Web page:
Parents of teenagers may sometimes feel that their children are only interested in their friends and have little time for family or school work. That may be an exaggerated perception, but new research by the industry journal Child Development shows that middle teens, those ages 15 and 16, who have a close friend, even within a larger peer group, exhibit higher self esteem, lowers levels of anxiety and depression  and have a great sense of self worth than children who are broadly popular.

Friendships, regardless of the age, can be complex relationships that are challenging to navigate. Add the teen years to the mix when emotions can run high and life presents new drama on a daily basis, and many teens – and their parents – can feel confused about the meaning of friendship.

Friends Online vs Friends IRL

Social media has changed the way we as a society interact. Too often it’s easy to amass friends on Facebook and other social media platforms and not actually engage with people beyond a computer screen. Teenagers, in particular, need real friends, not just online friends, to have authentic conversations about authentic experiences beyond the filters that are provided by the digital world.

That isn’t to say that friends online aren’t real friends. Many rich relationships have developed through digital or social media introductions. But particularly in the formative teenage years, it’s important for young people to interact with and have real time shared experiences with peers and friends so they can begin to put the world around them in perspective.

Why Teenage Friendships Are Important

Teenage and adolescent friendships help young people form relationships outside the dynamic of their family structure. These friendships expose them to new ideas and new ways of thinking and doing things. This helps them develop their critical thinking skills beyond what they may be exposed to at home or within the confines of their family structure.

While the quality of the friend – and friendship – can have equal weight, the social skills that develop through teenager friendships can help adolescents mature into mature and thoughtful adults. Exposure to toxic relationships or friends who regularly engage in troublesome behavior can help kids make decisions about the kind of person they want to be, and they type of people that they want to engage with going forward.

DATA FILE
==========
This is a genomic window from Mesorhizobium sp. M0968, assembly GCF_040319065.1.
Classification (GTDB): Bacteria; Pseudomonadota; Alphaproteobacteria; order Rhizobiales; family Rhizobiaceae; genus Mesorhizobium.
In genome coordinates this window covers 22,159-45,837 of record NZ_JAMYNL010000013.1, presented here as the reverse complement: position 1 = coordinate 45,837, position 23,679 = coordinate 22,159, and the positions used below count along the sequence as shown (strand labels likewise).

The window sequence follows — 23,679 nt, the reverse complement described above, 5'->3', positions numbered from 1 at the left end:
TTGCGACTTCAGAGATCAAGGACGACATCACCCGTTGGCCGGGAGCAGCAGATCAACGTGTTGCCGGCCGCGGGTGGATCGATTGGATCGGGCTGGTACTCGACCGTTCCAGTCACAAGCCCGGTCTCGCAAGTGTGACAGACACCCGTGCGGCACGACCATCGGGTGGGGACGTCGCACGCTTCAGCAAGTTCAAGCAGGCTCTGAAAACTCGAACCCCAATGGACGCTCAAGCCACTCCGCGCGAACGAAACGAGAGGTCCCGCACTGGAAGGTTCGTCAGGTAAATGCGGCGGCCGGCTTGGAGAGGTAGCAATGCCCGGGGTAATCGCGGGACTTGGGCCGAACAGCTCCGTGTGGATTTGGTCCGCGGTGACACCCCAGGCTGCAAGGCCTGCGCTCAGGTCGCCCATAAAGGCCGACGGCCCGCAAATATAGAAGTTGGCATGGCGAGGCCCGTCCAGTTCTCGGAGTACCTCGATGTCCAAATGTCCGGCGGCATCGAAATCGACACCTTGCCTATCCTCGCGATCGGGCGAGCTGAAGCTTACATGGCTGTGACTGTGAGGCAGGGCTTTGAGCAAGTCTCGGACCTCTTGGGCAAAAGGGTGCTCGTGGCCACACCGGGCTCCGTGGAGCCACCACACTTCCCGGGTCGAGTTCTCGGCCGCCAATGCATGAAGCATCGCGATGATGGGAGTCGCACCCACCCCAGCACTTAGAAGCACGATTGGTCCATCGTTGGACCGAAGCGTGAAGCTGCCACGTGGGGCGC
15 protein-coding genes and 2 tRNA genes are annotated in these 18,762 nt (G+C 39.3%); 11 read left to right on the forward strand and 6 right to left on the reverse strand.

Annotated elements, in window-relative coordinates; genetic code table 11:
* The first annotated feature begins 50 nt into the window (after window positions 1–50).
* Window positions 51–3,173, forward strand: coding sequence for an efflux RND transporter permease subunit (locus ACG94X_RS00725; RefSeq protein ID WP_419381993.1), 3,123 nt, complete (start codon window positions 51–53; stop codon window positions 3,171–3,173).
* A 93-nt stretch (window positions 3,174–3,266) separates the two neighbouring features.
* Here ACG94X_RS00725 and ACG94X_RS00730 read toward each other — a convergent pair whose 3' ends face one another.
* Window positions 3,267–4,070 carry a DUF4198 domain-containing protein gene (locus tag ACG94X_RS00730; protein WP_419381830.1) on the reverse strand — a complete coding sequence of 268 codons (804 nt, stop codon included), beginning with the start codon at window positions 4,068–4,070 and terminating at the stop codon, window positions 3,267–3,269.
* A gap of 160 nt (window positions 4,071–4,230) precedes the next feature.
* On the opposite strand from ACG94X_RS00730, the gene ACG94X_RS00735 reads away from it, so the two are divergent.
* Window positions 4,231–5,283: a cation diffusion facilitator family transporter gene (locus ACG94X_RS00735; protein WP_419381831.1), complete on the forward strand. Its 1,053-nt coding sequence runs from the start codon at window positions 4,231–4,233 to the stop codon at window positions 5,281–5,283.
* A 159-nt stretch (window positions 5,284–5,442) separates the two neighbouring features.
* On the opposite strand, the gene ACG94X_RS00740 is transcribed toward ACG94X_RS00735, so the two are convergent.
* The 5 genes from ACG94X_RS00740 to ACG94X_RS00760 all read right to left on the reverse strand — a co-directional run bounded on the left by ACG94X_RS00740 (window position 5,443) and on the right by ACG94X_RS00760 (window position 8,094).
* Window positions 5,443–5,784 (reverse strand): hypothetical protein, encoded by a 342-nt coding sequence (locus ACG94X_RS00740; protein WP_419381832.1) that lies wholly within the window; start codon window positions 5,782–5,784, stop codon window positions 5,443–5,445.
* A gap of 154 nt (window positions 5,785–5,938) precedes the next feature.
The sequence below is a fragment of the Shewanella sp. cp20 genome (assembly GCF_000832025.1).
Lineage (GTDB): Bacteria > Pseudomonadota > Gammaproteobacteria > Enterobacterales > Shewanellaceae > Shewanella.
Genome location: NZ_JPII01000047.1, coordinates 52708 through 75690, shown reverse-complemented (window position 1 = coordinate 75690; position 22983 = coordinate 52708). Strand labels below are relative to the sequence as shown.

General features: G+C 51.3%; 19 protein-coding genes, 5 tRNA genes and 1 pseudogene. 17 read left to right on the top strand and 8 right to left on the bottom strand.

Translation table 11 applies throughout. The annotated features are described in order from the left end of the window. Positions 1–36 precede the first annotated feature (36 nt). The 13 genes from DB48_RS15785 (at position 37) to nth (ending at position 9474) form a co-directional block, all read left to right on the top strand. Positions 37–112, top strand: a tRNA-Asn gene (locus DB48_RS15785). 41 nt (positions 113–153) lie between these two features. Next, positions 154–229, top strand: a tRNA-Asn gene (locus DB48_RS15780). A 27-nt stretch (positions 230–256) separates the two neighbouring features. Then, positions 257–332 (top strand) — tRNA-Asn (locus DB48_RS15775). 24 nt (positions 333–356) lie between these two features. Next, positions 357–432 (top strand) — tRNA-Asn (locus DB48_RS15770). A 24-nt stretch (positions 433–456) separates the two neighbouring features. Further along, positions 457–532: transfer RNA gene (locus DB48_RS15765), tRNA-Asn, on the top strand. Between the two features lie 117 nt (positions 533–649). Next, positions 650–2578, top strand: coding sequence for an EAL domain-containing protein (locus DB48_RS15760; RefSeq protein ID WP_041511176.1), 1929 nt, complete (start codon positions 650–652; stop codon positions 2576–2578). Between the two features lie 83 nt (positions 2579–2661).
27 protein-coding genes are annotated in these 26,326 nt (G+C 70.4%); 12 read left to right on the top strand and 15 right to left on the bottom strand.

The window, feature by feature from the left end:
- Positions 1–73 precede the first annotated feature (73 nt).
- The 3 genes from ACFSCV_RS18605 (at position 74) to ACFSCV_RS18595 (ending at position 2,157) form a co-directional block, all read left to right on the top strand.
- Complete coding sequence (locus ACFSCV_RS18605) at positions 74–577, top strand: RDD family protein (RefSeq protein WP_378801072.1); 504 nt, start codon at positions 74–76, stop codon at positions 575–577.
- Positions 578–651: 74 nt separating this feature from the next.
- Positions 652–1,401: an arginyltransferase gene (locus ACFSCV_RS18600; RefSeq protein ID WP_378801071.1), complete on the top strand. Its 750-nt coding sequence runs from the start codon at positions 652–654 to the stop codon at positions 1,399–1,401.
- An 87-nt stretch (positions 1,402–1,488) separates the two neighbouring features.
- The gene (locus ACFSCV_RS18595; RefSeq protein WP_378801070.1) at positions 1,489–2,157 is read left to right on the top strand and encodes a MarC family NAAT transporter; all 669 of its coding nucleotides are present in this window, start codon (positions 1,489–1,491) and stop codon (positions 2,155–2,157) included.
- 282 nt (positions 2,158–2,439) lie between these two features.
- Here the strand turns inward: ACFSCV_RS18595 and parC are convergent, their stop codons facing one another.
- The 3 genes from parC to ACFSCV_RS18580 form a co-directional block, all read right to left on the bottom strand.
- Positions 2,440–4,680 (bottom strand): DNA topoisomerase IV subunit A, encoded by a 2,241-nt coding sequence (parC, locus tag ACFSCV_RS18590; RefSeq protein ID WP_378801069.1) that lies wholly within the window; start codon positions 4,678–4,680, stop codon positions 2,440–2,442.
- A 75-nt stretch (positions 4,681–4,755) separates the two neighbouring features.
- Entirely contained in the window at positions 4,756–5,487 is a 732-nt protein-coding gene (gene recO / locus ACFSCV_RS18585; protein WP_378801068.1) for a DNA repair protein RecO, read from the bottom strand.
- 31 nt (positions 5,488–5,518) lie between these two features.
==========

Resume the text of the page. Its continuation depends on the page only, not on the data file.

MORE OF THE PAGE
Teen Chat Rooms

Teen chat rooms – online forums where teens can engage in unfiltered and uncensored chat with other teens – can be both a resource and a problem waiting to happen. Among peers and friends, many teens feel uncomfortable discussing sensitive topics to satisfy their curiosity.

Chat rooms can be a resource for information that they are uncomfortable discussing at home. However, knowing when to stop engaging in a chat – for example, if the teen is feeling pressured to bullied to say or do more than they are comfortable with – is important. Generally, that ability to step away comes from a sense of self worth that comes from having a real friend that they can trust and with whom they feel safe.

Good Friends Are Worth Their Weight

It’s not uncommon for teens to believe they have no friends or to feel isolated. Rapid changes in their physicality, their emotions, the level of expectation from teachers and parents can make many teens turn inward rather than discuss their feelings. If your teen appears to be isolated or alone, encourage them to participate in club and community activities that interest them. This will allow them to meet new, like-minded people, and to cultivate friendships.

Teenage friendships help cultivate a sense of belonging which in turn helps adolescents feel confident in their environment and situations. Confident teenagers generally perform better in school and have greater capacity to be empathetic to others.

Teenager Friendships Mean Happier Adults

The same study by the Journal of Child Development that reported middle teens with a close friend had higher levels of self worth also revealed that these middle teens displayed lower levels of depression and social anxiety at the age of 25 than did teens who did not have a close friend or friendship.

What is important for teens and their families to understand is that the friendships they form as teenagers set the foundation for how they interact socially in later years. While many friendships from the teen years last a lifetime, it’s equally common for friends to outgrow their shared interests as they mature. But the ability to communicate, to be respectful of interests and feelings, and learning how to trust someone outside the family unit is an important developmental stage.

Teenager friendships play an important role in child development. Unless a friendship is causing your child to engage in dangerous behavior, it’s important to let your teen navigate the choppy waters of relationships so they can have a stronger understanding of how to engage and relate to others when they reach adulthood.

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